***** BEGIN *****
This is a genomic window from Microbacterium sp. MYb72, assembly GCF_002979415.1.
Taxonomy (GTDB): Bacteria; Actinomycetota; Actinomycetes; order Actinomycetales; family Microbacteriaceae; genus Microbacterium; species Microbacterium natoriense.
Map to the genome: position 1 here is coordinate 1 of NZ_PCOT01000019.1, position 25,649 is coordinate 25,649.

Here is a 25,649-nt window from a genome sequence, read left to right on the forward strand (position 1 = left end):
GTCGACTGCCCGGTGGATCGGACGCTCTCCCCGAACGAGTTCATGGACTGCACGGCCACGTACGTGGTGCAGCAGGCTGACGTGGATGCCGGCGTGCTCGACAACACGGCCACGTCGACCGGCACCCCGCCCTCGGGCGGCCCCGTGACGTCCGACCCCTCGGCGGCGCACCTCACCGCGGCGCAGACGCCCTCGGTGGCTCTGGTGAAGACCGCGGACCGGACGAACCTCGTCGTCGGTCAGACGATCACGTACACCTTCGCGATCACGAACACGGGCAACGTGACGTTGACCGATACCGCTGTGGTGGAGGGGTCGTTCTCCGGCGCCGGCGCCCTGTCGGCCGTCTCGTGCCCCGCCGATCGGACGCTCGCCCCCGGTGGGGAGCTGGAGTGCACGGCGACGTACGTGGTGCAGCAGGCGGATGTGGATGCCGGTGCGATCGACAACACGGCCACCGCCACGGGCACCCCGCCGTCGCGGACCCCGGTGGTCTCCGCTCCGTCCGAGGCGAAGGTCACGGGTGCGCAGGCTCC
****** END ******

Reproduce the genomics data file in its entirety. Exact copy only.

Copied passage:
This is a genomic window from Microbacterium sp. MYb72, assembly GCF_002979415.1.
Taxonomy (GTDB): Bacteria; Actinomycetota; Actinomycetes; order Actinomycetales; family Microbacteriaceae; genus Microbacterium; species Microbacterium natoriense.
Map to the genome: position 1 here is coordinate 1 of NZ_PCOT01000019.1, position 25,649 is coordinate 25,649.

Here is a 25,649-nt window from a genome sequence, read left to right on the forward strand (position 1 = left end):
GTCGACTGCCCGGTGGATCGGACGCTCTCCCCGAACGAGTTCATGGACTGCACGGCCACGTACGTGGTGCAGCAGGCTGACGTGGATGCCGGCGTGCTCGACAACACGGCCACGTCGACCGGCACCCCGCCCTCGGGCGGCCCCGTGACGTCCGACCCCTCGGCGGCGCACCTCACCGCGGCGCAGACGCCCTCGGTGGCTCTGGTGAAGACCGCGGACCGGACGAACCTCGTCGTCGGTCAGACGATCACGTACACCTTCGCGATCACGAACACGGGCAACGTGACGTTGACCGATACCGCTGTGGTGGAGGGGTCGTTCTCCGGCGCCGGCGCCCTGTCGGCCGTCTCGTGCCCCGCCGATCGGACGCTCGCCCCCGGTGGGGAGCTGGAGTGCACGGCGACGTACGTGGTGCAGCAGGCGGATGTGGATGCCGGTGCGATCGACAACACGGCCACCGCCACGGGCACCCCGCCGTCGCGGACCCCGGTGGTCTCCGCTCCGTCCGAGGCGAAGGTCACGGGTGCGCAGGCTCC